So then you say that one can write a so-called potential energy function for friction $$U_f(x)=\mu_k mgx.$$ The problem with this is that if you start at point ##x_1##, move to ##x_2## and then back to ##x_1## the change in potential energy is $$\Delta U_f=\mu_k mgx_1-\mu_k mgx_1=0$$whereas the work done by friction is $$W_f=-2\mu_k mg|x_2-x_1|.$$Do you see the problem with assuming that friction can be derived from a scalar potential?

domephilis said:
Yes, I meant angular momentum. I'm assuming you mean that if I choose the axis at a convenient location the torque would disappear. But I would have to choose an axis that is always at the edge of the billiard ball (which is in contact with the surface). Can I choose a moving axis?
It doesn’t have to be moving. It just has to be always on the line of action of the frictional force.

kuruman said:
So then you say that one can write a so-called potential energy function for friction $$U_f(x)=\mu_k mgx.$$ The problem with this is that if you at point ##x_1##, move to ##x_2## and then back to ##x_1## the change in potential energy is $$\Delta U_f=\mu_k mgx_1-\mu_k mgx_1=0$$whereas the work done by friction is $$W=-2\mu_k mg|x_2-x_1|.$$Do you see the problem with assuming that friction can be derived from a scalar potential?
The same thing happens with gravity. You throw a rock up, it comes down, the potential energy mgh has not changed if you compare the endpoints. That doesn't mean that nothing happened in between. But gravity is widely held as a conservative force. Is there something I am missing here?

haruspex said:
It doesn’t have to be moving. It just has to be always on the line of action of the frictional force.
Let me try that to see if it works. Thanks for the hint.

haruspex said:
It doesn’t have to be moving. It just has to be always on the line of action of the frictional force.
I tried doing the question again. It got a bit confusing. If we use the $$L = I\omega$$ definition of angular momentum, then what is the angular momentum at the beginning where there is no angular velocity. My professor noted on the blackboard that even objects moving linearly has an angular momentum, but he used the $$\vec{L} = \vec{r} \times \vec{p}$$ definition which (without extensive use of vector calculus) can only be used with point masses rather than the sphere of a billiard ball we have here. The only other thing I can think of is to consider the billiard ball as a point mass at the CM and use the vector definition, but I am not sure if I can do that. I tried to do it this way, but got another wrong answer.

domephilis said:
consider the billiard ball as a point mass at the CM and use the vector definition

I have attached a photo of the whiteboard. I can type it in latex in just a moment.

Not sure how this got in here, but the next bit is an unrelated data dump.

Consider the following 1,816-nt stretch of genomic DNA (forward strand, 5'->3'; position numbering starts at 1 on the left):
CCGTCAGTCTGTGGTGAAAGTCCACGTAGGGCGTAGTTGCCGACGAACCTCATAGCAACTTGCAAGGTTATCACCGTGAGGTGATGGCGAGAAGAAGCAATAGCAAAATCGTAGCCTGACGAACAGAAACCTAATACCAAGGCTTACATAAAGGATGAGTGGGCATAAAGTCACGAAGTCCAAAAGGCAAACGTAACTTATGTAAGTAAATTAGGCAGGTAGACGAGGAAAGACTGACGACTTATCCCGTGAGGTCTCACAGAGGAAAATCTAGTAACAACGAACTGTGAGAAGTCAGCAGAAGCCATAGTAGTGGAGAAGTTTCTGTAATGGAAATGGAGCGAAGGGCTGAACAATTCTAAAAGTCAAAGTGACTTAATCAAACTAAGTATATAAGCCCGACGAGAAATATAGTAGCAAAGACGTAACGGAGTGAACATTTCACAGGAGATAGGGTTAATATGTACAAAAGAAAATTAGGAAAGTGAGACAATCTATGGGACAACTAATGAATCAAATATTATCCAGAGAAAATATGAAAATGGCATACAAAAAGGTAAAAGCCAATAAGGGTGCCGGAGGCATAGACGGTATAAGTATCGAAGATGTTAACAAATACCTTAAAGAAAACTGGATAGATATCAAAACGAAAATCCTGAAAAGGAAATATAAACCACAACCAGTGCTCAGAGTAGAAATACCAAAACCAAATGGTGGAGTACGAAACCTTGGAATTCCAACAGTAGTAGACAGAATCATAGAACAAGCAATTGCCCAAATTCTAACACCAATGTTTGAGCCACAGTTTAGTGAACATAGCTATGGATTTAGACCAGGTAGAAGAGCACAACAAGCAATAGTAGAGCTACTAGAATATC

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haruspex said:
In case the photo isn't clear, here is the latex version.

We have from above: $$\mu_k = \frac{\frac{1}{2}v_0^2-\frac{7}{10}v^2}{gd}$$
Hence, $$v^2 = \frac{10}{7}(\frac{1}{2}v_0^2-gd\mu_k)$$
By Conservation of Angular Momentum, $$|\vec{L}| = |\vec{r}\times\vec{p}|$$ (the norm is there because the direction of the momentum is the same before and after and it simplifies the calculations).
Since ##\vec{v} \perp \vec{r}##, $$L_i = Rmv_0$$ $$L_f = Rmv$$
(Note that the angular momentum is consider relative the point of contact between the wheel and the surface.)
Hence ##v^2 = v_0^2##
Hence, by the second equation in the post $$v_0^2 = \frac{10}{7}(\frac{1}{2}v_0^2-gd\mu_k)$$
Hence $$\mu_k = -4\frac{v_0^2}{14gd}$$

domephilis said:
Hence ##v^2 = v_0^2##
Nonsense. This says that the ball does not slow down. You need to rethink your expression for the angular momentum. Remember that ##L=I_p\omega## where ##I_p## is the moment of inertia about the point you use to calculate the angular momentum.

domephilis said:
Is there something I am missing here?
You are missing that when you throw something up and it comes back down where it started the net change in potential energy is zero and the net work done by gravity is also zero because it must be equal to the net change in potential energy.

With you assumed friction potential function the change in potential energy is zero but the work done by friction is not, as I indicated in post #20.

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kuruman said:
Nonsense. This says that the ball does not slow down. You need to rethink your expression for the angular momentum. Remember that ##L=I_p\omega## where ##I_p## is the moment of inertia about the point you use to calculate the angular momentum.
If I use that definition, I need to know what omega is at the beginning. I was explicitly told that there was no angular velocity at the beginning. I have to somehow convert “linear momentum” into angular momentum. The only way I know how to do that is by using the vector definition of angular momentum. But that does not involve moment of inertia, which is why haruspex suggested that I can consider the ball as a point mass at the CM to avoid trying to reinvent the wheel of integrating over the momentum of each infinitesimal constituent of the ball.